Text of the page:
Under the new rules, Business Professionals are allowed to deduct only 80% of the amount spent for most types of entertainment. Moreover, the new law requires them to discuss business while dining with customers. Further, the law requires that such business meals take place in surroundings conducive to business discussions and be arranged for the purpose of discussing specific business.
Often a Business Professional will give a customer a thank-you gift. Gifts of less than $25 are not taxable income to customers. Professionals can deduct up to $25 only if the professional documents all five elements of support required by the tax law – and then the cost is deductible only to the extent that is less than $25.
Section 3: Combine Personal Pleasure and Vacations with Business Travel
The travel section of the seminar contains a detailed discussion of how personal pleasure can be combined with a legitimate business trip. The Business Professional will learn the difference between “travel expenses” and “on-the-road expenses”. A deductible trip depends on the number of hours spent on business each day and the number of days spent on business for the trip. The combination impacts the deductions for daily expenses and determines the deduction for trip expenses. Emphasis is given, as it is in every section, to proper documentation that meets the toughest IRS standards. In addition, IRS has specific questions that must be answered in writing for each and every deductible travel day. Our flow-charts help Business Professionals determine their travel expenses deductibility.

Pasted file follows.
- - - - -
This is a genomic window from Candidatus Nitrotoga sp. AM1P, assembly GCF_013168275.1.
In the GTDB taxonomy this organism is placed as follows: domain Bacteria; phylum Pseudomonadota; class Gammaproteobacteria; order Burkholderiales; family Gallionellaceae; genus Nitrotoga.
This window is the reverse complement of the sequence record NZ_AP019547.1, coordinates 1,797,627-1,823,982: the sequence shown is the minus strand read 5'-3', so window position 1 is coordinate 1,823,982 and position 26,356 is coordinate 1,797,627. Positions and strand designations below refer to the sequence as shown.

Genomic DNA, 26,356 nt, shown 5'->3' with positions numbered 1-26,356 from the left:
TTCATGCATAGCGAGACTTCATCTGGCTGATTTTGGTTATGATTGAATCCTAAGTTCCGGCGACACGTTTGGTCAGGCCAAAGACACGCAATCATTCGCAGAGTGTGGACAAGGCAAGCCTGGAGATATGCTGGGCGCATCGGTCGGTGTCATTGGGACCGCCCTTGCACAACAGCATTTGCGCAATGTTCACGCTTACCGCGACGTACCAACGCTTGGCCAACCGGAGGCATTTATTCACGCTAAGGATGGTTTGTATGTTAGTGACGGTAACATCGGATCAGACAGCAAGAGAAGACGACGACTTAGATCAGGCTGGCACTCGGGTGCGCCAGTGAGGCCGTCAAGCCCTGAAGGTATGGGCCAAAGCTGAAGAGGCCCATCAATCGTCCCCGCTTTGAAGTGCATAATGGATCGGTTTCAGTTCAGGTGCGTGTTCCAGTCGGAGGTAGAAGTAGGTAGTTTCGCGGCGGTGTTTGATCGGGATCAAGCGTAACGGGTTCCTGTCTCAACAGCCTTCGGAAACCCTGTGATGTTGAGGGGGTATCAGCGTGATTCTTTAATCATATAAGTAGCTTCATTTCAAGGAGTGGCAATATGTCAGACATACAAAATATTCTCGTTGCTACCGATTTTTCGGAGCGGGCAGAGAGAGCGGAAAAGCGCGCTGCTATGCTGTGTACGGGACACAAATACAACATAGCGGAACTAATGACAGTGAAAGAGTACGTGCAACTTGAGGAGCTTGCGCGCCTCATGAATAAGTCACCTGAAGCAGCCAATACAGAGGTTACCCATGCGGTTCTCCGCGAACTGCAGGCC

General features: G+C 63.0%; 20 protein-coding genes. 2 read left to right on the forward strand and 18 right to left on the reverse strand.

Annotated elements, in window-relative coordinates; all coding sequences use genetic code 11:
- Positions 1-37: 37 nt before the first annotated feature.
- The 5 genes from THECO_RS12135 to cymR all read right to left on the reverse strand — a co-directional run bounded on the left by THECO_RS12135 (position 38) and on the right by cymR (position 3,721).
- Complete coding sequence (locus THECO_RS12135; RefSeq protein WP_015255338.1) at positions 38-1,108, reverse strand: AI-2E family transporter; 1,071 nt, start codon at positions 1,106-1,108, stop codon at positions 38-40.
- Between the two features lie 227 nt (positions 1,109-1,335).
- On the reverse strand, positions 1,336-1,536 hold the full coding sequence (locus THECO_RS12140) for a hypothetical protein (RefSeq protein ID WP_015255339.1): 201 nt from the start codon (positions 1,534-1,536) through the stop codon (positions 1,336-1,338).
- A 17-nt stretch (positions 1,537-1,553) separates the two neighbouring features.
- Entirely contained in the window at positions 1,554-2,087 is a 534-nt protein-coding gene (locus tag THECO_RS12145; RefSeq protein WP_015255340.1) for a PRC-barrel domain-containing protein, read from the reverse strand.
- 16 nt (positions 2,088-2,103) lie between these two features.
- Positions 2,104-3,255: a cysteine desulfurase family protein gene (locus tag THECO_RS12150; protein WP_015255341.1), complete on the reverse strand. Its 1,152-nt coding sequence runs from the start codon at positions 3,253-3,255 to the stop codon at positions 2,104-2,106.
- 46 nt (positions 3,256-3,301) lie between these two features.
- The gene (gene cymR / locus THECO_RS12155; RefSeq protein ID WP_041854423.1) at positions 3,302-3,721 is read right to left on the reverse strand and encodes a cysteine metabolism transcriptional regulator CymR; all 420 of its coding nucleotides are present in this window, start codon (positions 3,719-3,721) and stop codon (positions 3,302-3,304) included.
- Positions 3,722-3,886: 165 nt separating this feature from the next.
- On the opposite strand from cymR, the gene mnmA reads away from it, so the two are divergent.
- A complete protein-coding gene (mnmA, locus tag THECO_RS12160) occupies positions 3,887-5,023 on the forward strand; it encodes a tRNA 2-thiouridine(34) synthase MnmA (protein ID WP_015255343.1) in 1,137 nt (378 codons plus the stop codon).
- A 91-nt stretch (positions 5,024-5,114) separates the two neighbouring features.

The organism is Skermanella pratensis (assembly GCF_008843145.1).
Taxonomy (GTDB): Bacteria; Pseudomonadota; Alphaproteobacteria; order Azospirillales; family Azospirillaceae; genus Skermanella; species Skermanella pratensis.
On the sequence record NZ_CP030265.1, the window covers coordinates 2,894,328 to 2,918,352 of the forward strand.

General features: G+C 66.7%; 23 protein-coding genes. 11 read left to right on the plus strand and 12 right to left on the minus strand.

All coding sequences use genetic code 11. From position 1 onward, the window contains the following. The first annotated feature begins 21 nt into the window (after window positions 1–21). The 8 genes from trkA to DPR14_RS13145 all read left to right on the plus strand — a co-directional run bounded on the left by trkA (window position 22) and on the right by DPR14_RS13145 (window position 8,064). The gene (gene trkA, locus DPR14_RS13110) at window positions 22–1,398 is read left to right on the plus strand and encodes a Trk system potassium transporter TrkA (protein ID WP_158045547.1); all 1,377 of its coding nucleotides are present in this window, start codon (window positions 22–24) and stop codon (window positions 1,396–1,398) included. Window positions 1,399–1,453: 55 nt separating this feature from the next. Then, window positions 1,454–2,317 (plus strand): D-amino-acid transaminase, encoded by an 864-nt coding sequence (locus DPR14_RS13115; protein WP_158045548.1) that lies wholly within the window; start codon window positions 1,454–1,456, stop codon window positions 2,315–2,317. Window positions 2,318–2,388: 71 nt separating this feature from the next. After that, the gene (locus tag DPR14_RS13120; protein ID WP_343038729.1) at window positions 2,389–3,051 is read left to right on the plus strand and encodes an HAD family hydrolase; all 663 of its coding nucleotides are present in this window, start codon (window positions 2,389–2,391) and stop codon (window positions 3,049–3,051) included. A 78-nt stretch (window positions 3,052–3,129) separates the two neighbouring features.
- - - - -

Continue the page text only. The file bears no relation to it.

Individuals who own real estate, collect rent, and actively participate in day-to-day operations of rental property will obviously have to make some trips to insure that their property is in good condition. They could check on rents in the area, make repairs, and speak with vendors.
Section 4: Benefits from Hiring, Leasing From. And Going Into Business with Relatives
As an independent contractor, the Business Professional gains numerous tax advantages over an employee. This section will cover who the Business Professional can hire to help him or her in his or her capacity as an independent contractor. We will cover how to hire your spouse and/or children in your business, how payment benefits are handles and quarterly tax payments.
Section 5: Get Your Maximum Business Automobile Deductions
We discuss all the record keeping requirements for the automobile, including how to deduct more that one car at a time. We also delve into the commuting miles and discuss how to determine which miles are for business, investment, commuting, or personal.
Section 6: Produce Tax-Free Income with an Office in Your Home
Over 20 million taxpayers meet the criteria for the home-office deduction, but only 4 million actually claim the deduction. The home-office deduction is intertwined with the personal residence tax law rules for the new $250,000/$500,000 Universal Exclusion. Proper attention must be paid to the rules or the portion of the home devoted to the office will be lost with respect to tax benefits.
We discuss how the home must be divided between business and personal use to arrive at an allocable square footage for purposes of allocating deductible mortgage interest, real estate taxes, utilities, homeowners insurance, general repairs, and pest control. We discuss how depreciation is calculated on the home office (as commercial property) over 31.5 years under the new law.